• Unequal attention to human rights. The human and minority rights of Serbs – who were minorities in most other republics-becoming-new-states and in total made up 42% of the population – were never respected on par with those of others.
• Sanctions – the ”soft” instrument that’s been used with so counterproductive effects in many other places – made most people dependent on a mafia-smuggling economy and destroyed Macedonia’s economy. Why? Because Macedonia was supposed to not trade with Serbia, its largest market, without receiving compensation from those who installed sanctions.
• The parties’ massive, systematic use of propaganda through marketing corporations, paid lies, planted stories – with media generally unaware of this manipulation and not developing a filter against it. Admittedly, Yugoslavia was an extremely difficult conflict; however it is difficult to understand that media understood less and less of it over time.
• Keeping a conflict violent for much longer than it otherwise would by pumping in weapons to all sides (in spite of a weapons embargo). The West presented itself as a peacemaker, arranged negotiations, humanitarian aid etc with one hand and prolonged the war through arms deliveries and training programs with the other.
• It was in Yugoslavia that the EU’s largest foreign policy blunder took place: The unified Germany’s first big step was to get the EU on board splitting up Yugoslavia and recognise Slovenia and Croatia – the latter’s Pavelic regime a World War II Nazi ally – as independent states and thereby making the war in Bosnia unavoidable.
• The introduction of a special politicised courts for special wars: Rwanda and Yugoslavia, the latter in the Hague Tribunal.
• Destruction of diversity. The destruction of a unique country and the beginning of the destruction of the position of neutrality and non-alignment (Sweden, Austria and Finland) that reduced diversity in the world and opened the way for NATO expansion right up to Russia’s borders later.
• Yugoslavia should also be remembered for one good thing: that nonviolence is always stronger in the long run. It was not the diplomatic isolation, not the 10 years of sanctions, not marginalization and not 78 days of merciless bombings that brought the fall of Slobodan Milosevic. It was the nonviolent mass protests of the October 5, 2000.
In short – Western hubris combined with ignorant, non-professional conflict-management – or perhaps deliberate and cynical destruction – of one of the world’s most interesting and diverse societies. True, the various groups in former Yugoslavia started it all themselves but the helpers who came in stage gave little help and made everythig worse than a divorce needed to have been.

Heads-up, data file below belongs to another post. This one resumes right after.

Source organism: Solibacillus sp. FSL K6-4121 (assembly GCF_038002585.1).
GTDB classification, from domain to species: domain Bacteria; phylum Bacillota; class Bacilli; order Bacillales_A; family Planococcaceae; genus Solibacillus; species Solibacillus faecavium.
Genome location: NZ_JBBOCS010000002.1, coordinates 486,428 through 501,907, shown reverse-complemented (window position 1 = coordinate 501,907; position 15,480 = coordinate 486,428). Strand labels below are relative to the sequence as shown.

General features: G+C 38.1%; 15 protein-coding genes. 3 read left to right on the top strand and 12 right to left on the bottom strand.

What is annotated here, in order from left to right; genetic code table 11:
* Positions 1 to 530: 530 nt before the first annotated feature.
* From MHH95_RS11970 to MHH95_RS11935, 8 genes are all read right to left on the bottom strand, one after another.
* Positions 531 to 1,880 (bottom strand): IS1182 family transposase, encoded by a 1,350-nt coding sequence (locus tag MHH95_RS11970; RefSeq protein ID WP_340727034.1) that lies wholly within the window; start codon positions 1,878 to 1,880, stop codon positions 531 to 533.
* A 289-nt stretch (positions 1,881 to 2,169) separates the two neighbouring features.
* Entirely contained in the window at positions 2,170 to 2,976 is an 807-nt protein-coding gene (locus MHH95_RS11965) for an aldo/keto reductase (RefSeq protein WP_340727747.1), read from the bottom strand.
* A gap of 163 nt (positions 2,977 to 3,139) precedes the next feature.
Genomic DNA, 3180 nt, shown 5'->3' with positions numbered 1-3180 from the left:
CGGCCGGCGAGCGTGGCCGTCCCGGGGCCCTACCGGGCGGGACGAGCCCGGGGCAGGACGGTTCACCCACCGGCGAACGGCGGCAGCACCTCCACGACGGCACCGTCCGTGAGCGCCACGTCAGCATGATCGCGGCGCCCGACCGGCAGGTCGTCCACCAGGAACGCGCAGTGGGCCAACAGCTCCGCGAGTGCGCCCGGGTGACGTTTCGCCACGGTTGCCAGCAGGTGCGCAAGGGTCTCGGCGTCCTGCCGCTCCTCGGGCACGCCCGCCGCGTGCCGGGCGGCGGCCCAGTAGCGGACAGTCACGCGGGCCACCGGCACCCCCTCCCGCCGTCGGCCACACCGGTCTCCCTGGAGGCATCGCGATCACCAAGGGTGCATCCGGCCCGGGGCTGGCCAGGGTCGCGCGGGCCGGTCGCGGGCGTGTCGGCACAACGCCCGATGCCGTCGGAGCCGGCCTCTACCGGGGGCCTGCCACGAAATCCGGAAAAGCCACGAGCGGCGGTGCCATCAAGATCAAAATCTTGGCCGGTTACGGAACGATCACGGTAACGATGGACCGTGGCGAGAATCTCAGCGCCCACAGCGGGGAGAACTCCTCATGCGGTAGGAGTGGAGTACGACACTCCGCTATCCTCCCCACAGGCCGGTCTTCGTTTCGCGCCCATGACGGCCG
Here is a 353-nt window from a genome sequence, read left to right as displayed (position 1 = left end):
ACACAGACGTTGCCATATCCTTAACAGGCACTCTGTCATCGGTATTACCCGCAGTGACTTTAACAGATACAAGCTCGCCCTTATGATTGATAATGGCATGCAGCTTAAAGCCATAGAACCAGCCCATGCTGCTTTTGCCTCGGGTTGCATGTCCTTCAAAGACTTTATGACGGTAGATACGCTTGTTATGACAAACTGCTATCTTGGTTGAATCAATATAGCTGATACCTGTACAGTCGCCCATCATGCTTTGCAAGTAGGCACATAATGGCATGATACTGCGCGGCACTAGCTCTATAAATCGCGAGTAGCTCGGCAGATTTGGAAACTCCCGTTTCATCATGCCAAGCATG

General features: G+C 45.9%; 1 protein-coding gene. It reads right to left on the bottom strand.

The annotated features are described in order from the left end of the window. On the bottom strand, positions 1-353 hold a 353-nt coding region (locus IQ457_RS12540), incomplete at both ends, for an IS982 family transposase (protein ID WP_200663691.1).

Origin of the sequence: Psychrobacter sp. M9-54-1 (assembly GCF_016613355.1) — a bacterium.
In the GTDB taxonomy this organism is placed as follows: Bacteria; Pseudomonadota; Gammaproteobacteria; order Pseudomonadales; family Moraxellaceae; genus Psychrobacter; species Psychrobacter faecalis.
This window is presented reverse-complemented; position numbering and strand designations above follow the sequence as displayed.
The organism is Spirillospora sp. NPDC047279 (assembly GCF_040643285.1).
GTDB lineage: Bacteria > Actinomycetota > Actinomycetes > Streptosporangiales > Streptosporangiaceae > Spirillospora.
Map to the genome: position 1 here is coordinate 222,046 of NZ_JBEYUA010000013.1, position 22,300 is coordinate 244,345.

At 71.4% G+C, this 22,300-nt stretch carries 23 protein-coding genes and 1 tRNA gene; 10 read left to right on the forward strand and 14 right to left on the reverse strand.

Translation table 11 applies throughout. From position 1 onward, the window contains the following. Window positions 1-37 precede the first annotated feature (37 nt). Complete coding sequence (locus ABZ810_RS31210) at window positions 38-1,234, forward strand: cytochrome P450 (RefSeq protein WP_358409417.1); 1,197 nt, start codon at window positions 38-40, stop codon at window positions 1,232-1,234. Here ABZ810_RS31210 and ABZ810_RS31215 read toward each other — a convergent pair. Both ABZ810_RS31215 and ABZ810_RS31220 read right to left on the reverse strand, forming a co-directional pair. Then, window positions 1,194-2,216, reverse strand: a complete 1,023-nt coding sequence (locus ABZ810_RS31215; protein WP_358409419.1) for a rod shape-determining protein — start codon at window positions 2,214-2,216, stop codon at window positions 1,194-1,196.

Two of the main reasons the West is declining relative to the rest of the world is its inability to recognise its mistakes and crimes and to learn from them. If you are number one in a system you usually teach others lessons, you don’t learn. If you are number 2 or 25, there is always somebody higher up to learn from.
Unless we learn from Yugoslavia, we’ll see more Western decline.
Ahora, vayamos a la integración europea actual según las premisas de los nazis de Bruselas. A continuación, un artículo de Pyotr Iskenderov para Strategic Culture Foundation:
Título: Modern Nazism as the Driving Force of Euro-Atlantic Integration
Texto: The growth of Nazism that has taken place in Europe over the last few years, the increased activities of fascist groups, the cultivation of fascist ideology at the level of individual state leaders, and the repeated attempts to revise the outcome of the Second World War all have deep-rooted causes. At the heart of this phenomenon is the desire of the Western architects of a ‘new world order’ to use modern Nazism as an instrument of European integration, which has already more or less merged with Euro-Atlantic integration. In practice, this takes the form of mobilising public opinion in individual countries and entire regions under the slogans of Euro-Atlantism and Russophobia, and attempting to provoke opponents into a response in order to shift the blame for destabilising the situation onto them.
These methods were first tried out in the 1990s on a collapsed Yugoslavia. At that time, the gamble was on nationalist and openly fascist parties and organisations in Croatia to begin with, then in Bosnia and Herzegovina and, finally, among Kosovo Albanians. They were assigned the role of a catalyst for anti-Serb sentiment. This was the first level of using Nazism in the geopolitical interests of the West. The transition to the second level took place following the logical reaction of Belgrade, which was declared to be the manifestation of a Serbian ‘empire’. This allowed the West to move to the third level of intervention in the Balkans – creating the basis for military action under the auspices of UN resolutions (Bosnia and Herzegovina) and without such resolutions (Yugoslavia in 1999).